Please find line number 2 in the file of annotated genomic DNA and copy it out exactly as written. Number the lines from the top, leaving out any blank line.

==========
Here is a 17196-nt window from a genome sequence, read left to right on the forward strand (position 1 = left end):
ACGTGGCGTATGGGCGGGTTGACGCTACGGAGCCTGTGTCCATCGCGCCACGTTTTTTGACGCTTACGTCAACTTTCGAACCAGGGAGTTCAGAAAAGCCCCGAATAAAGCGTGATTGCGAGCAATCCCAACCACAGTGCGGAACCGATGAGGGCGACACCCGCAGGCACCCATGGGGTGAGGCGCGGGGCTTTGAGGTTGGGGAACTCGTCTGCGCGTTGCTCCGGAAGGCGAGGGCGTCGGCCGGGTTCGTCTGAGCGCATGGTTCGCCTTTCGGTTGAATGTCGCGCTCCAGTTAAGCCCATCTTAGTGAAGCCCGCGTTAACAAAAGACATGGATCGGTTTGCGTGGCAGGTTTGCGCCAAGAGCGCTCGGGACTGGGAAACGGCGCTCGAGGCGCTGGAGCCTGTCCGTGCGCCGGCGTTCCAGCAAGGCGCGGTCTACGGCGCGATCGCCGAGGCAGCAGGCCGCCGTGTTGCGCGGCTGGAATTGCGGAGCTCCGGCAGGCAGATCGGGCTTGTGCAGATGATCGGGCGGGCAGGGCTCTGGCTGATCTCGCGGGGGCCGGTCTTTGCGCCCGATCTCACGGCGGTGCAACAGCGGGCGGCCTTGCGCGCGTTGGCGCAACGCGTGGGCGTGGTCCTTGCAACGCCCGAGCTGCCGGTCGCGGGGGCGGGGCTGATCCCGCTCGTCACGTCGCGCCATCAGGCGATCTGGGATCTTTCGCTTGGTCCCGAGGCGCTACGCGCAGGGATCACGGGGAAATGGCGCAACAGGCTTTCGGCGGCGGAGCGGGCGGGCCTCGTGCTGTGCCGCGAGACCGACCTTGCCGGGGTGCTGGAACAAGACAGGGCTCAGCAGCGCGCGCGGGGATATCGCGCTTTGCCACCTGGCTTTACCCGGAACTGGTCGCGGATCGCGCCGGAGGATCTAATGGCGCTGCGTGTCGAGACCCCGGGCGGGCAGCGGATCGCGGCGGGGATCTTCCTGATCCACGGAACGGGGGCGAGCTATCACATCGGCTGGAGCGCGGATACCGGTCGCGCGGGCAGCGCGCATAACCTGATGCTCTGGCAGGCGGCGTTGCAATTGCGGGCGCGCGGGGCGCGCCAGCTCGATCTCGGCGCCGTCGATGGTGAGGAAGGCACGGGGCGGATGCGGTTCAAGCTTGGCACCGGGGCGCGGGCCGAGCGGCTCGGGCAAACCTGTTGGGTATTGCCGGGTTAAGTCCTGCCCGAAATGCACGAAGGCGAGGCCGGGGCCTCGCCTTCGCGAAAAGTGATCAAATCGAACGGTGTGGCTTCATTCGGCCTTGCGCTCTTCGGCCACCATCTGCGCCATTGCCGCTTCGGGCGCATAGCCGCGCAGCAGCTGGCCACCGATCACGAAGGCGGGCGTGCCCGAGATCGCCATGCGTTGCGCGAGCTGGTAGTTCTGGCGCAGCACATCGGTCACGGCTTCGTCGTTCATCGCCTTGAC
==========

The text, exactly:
ACGTGGCGTATGGGCGGGTTGACGCTACGGAGCCTGTGTCCATCGCGCCACGTTTTTTGACGCTTACGTCAACTTTCGAACCAGGGAGTTCAGAAAAGCCCCGAATAAAGCGTGATTGCGAGCAATCCCAACCACAGTGCGGAACCGATGAGGGCGACACCCGCAGGCACCCATGGGGTGAGGCGCGGGGCTTTGAGGTTGGGGAACTCGTCTGCGCGTTGCTCCGGAAGGCGAGGGCGTCGGCCGGGTTCGTCTGAGCGCATGGTTCGCCTTTCGGTTGAATGTCGCGCTCCAGTTAAGCCCATCTTAGTGAAGCCCGCGTTAACAAAAGACATGGATCGGTTTGCGTGGCAGGTTTGCGCCAAGAGCGCTCGGGACTGGGAAACGGCGCTCGAGGCGCTGGAGCCTGTCCGTGCGCCGGCGTTCCAGCAAGGCGCGGTCTACGGCGCGATCGCCGAGGCAGCAGGCCGCCGTGTTGCGCGGCTGGAATTGCGGAGCTCCGGCAGGCAGATCGGGCTTGTGCAGATGATCGGGCGGGCAGGGCTCTGGCTGATCTCGCGGGGGCCGGTCTTTGCGCCCGATCTCACGGCGGTGCAACAGCGGGCGGCCTTGCGCGCGTTGGCGCAACGCGTGGGCGTGGTCCTTGCAACGCCCGAGCTGCCGGTCGCGGGGGCGGGGCTGATCCCGCTCGTCACGTCGCGCCATCAGGCGATCTGGGATCTTTCGCTTGGTCCCGAGGCGCTACGCGCAGGGATCACGGGGAAATGGCGCAACAGGCTTTCGGCGGCGGAGCGGGCGGGCCTCGTGCTGTGCCGCGAGACCGACCTTGCCGGGGTGCTGGAACAAGACAGGGCTCAGCAGCGCGCGCGGGGATATCGCGCTTTGCCACCTGGCTTTACCCGGAACTGGTCGCGGATCGCGCCGGAGGATCTAATGGCGCTGCGTGTCGAGACCCCGGGCGGGCAGCGGATCGCGGCGGGGATCTTCCTGATCCACGGAACGGGGGCGAGCTATCACATCGGCTGGAGCGCGGATACCGGTCGCGCGGGCAGCGCGCATAACCTGATGCTCTGGCAGGCGGCGTTGCAATTGCGGGCGCGCGGGGCGCGCCAGCTCGATCTCGGCGCCGTCGATGGTGAGGAAGGCACGGGGCGGATGCGGTTCAAGCTTGGCACCGGGGCGCGGGCCGAGCGGCTCGGGCAAACCTGTTGGGTATTGCCGGGTTAAGTCCTGCCCGAAATGCACGAAGGCGAGGCCGGGGCCTCGCCTTCGCGAAAAGTGATCAAATCGAACGGTGTGGCTTCATTCGGCCTTGCGCTCTTCGGCCACCATCTGCGCCATTGCCGCTTCGGGCGCATAGCCGCGCAGCAGCTGGCCACCGATCACGAAGGCGGGCGTGCCCGAGATCGCCATGCGTTGCGCGAGCTGGTAGTTCTGGCGCAGCACATCGGTCACGGCTTCGTCGTTCATCGCCTTGAC